Further, because the ACA envisioned low-income people receiving coverage through Medicaid, it does not provide financial assistance to people below poverty for other coverage options. As a result, in states that do not expand Medicaid, many adults will fall into a “coverage gap” of having incomes above Medicaid eligibility limits but below the lower limit for Marketplace premium tax credits.

Nationally, nearly four million poor uninsured adults fall into the “coverage gap” that results from state decisions not to expand Medicaid, meaning their income is above current Medicaid eligibility but below the lower limit for Marketplace premium tax credits. These individuals would have been newly-eligible for Medicaid had their state chosen to expand coverage. Nationally, 43% of uninsured adults in the coverage gap are White non-Hispanics, 24% are Hispanic, and 27% are Black.

The ACA Medicaid expansion was designed to address the high uninsured rates among adults living below poverty, providing a coverage option for people who had limited access to employer coverage and limited income to purchase coverage on their own. However, with many states opting not to implement the Medicaid expansion, millions of adults will remain outside the reach of the ACA and continue to have limited, if any, options for health coverage: they are ineligible for publicly-financed coverage in their state, most do not have access to employer-based coverage through a job, and all have limited income available to purchase coverage on their own. A significant amount of info on Medicaid can be found at this site:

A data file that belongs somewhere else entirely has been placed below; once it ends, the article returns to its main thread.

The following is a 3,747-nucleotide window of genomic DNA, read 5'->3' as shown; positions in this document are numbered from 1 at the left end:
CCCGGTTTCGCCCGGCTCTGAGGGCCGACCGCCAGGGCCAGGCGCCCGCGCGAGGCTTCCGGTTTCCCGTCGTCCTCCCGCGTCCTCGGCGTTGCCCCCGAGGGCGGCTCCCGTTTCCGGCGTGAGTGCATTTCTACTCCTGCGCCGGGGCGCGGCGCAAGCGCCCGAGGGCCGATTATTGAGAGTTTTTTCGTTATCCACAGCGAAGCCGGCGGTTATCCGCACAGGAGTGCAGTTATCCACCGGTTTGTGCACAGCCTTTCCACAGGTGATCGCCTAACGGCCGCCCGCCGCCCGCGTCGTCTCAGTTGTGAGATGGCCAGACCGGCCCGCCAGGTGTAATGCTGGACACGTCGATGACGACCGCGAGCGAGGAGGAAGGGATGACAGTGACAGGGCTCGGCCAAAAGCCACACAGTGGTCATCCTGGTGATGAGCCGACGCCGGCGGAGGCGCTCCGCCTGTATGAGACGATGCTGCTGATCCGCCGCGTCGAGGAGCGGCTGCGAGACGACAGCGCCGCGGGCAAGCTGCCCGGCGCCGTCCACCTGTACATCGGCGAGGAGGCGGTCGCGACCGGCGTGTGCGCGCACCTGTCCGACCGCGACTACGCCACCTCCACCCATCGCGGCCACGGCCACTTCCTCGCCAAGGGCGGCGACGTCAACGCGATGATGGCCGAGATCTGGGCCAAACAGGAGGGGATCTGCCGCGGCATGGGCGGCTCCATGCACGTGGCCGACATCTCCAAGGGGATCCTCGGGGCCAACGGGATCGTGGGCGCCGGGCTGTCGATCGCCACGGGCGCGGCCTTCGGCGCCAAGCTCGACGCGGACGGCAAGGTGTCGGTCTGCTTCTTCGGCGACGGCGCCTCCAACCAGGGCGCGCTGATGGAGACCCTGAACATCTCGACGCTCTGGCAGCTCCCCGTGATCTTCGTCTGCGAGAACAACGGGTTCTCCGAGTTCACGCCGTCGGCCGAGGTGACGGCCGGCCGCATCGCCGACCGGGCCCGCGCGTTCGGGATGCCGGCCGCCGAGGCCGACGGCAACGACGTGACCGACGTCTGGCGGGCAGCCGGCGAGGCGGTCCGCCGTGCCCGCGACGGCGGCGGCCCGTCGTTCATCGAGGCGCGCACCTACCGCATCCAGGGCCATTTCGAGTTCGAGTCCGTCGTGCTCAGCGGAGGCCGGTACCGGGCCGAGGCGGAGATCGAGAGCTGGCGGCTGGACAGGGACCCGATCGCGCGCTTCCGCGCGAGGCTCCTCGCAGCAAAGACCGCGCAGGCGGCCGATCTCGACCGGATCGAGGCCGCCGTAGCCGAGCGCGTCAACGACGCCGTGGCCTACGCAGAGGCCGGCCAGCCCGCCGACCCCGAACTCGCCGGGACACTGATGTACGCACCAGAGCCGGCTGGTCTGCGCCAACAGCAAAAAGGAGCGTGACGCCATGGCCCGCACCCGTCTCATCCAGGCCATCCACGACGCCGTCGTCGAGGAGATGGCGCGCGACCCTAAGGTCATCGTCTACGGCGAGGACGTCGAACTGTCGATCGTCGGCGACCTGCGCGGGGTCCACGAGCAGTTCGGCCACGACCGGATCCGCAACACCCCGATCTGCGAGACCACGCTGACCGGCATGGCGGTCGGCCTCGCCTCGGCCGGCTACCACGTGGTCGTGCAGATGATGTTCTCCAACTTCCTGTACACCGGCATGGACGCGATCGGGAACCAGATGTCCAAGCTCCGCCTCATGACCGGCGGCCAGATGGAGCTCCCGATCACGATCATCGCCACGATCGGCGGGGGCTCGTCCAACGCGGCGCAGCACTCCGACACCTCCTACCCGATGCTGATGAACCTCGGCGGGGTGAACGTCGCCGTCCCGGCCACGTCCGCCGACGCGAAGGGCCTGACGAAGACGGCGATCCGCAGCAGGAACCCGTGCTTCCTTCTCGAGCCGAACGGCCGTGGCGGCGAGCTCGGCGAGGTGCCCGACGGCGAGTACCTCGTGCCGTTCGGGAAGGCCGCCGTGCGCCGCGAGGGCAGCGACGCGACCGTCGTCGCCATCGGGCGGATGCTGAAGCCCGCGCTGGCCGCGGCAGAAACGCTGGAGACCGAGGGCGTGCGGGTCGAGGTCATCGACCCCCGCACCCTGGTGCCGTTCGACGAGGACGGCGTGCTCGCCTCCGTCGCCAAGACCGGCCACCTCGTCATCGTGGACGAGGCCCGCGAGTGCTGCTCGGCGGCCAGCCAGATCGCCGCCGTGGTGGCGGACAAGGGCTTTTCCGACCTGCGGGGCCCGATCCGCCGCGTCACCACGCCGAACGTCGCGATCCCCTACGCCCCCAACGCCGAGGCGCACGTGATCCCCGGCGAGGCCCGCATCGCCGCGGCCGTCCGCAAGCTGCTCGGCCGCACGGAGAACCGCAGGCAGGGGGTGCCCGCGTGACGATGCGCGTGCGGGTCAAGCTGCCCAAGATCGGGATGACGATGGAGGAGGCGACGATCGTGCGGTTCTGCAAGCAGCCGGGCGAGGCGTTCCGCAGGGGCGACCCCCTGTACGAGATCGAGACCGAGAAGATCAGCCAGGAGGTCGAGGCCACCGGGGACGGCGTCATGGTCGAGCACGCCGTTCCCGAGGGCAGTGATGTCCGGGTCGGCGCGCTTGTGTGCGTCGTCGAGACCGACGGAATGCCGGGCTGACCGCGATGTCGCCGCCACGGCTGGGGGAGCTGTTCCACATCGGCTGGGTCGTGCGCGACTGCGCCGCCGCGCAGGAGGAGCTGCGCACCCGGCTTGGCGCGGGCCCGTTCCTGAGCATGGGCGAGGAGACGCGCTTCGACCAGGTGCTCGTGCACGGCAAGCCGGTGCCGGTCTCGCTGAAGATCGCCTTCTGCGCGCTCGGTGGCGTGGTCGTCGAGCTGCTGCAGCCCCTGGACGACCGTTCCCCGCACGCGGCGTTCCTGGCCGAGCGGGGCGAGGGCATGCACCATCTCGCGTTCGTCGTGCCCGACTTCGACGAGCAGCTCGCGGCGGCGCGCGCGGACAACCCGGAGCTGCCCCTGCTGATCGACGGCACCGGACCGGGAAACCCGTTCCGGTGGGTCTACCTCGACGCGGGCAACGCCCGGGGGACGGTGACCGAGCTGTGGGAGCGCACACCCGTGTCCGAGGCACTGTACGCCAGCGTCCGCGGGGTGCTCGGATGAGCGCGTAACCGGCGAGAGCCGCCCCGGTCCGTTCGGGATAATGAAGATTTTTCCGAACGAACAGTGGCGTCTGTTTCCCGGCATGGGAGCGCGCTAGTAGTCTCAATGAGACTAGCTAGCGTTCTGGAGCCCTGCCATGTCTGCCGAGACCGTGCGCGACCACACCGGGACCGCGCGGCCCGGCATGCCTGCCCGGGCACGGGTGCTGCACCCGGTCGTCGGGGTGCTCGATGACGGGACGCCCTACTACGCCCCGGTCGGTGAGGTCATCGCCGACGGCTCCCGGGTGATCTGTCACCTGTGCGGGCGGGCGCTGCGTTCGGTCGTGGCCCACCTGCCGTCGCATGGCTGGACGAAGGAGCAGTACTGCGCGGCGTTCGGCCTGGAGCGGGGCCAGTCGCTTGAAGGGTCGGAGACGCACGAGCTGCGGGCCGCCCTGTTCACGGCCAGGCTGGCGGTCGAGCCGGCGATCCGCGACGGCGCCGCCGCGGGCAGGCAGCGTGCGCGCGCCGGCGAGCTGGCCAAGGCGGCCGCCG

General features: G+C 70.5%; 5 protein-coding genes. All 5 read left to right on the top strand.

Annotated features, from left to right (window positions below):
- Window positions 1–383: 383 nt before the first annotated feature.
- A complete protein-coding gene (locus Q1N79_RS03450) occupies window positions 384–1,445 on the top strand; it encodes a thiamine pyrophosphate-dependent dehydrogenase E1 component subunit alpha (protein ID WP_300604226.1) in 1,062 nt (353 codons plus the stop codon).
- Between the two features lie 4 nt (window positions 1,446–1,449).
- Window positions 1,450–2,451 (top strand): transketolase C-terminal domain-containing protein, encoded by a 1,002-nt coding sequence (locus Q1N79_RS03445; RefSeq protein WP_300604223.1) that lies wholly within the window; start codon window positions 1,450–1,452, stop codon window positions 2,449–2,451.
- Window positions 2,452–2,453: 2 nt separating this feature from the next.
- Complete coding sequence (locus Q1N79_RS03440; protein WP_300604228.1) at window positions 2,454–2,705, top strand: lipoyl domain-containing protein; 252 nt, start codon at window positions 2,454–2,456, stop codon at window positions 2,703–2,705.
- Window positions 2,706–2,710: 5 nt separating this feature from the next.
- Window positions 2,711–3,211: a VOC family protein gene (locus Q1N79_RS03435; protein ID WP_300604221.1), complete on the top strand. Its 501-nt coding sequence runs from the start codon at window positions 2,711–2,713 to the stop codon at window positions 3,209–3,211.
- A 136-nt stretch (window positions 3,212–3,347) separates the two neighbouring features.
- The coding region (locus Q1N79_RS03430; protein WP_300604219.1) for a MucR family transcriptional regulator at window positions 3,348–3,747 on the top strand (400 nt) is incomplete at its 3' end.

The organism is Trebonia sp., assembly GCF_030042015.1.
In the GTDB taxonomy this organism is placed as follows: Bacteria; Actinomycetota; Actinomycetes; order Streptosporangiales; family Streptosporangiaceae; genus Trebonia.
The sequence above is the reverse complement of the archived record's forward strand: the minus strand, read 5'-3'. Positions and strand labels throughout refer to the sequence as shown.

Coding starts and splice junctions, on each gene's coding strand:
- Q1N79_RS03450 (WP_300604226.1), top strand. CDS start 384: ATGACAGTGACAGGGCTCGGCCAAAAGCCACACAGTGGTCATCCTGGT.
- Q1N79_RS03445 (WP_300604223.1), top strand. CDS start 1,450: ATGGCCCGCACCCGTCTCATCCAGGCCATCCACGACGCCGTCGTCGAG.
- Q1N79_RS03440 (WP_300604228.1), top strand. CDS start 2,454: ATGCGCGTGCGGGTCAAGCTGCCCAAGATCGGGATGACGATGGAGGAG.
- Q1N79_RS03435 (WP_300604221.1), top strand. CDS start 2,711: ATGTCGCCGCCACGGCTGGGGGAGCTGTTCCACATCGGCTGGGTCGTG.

Medicaid is a very expensive program to maintain and administer. And, at some future date, there is a tipping point where it won’t be sustainable or a viable option for states or the federal government. Not to mention, physician drop out in Medicaid is increasing at a greater rate since the Affordable Care Act negotiated reimbursements in the past few years.

What are the options? Charitable organizations are one option, and they are going to need to increase their work in communities affected by the lack of income based families who can afford insurance. Another option would be to engage individuals in financial counseling and income opportunities. States should develop programs to assist those adults capable of working to find better employment options, and educational programs should be developed in partnership with community organizations to provide job skills and training.

Although Medicaid is a way to help families and individuals receive a limited form of health care, it is not the end all answer. More work needs to be done by all stakeholders to improve the financial wellness of those with limited incomes to move beyond the FPL, and to encourage the health care community to lessen access the restrictions to all types of medical care. Certainly, Medicaid should be seen more as a stop gap measure versus the lifestyle it perpetuates.

Until next time.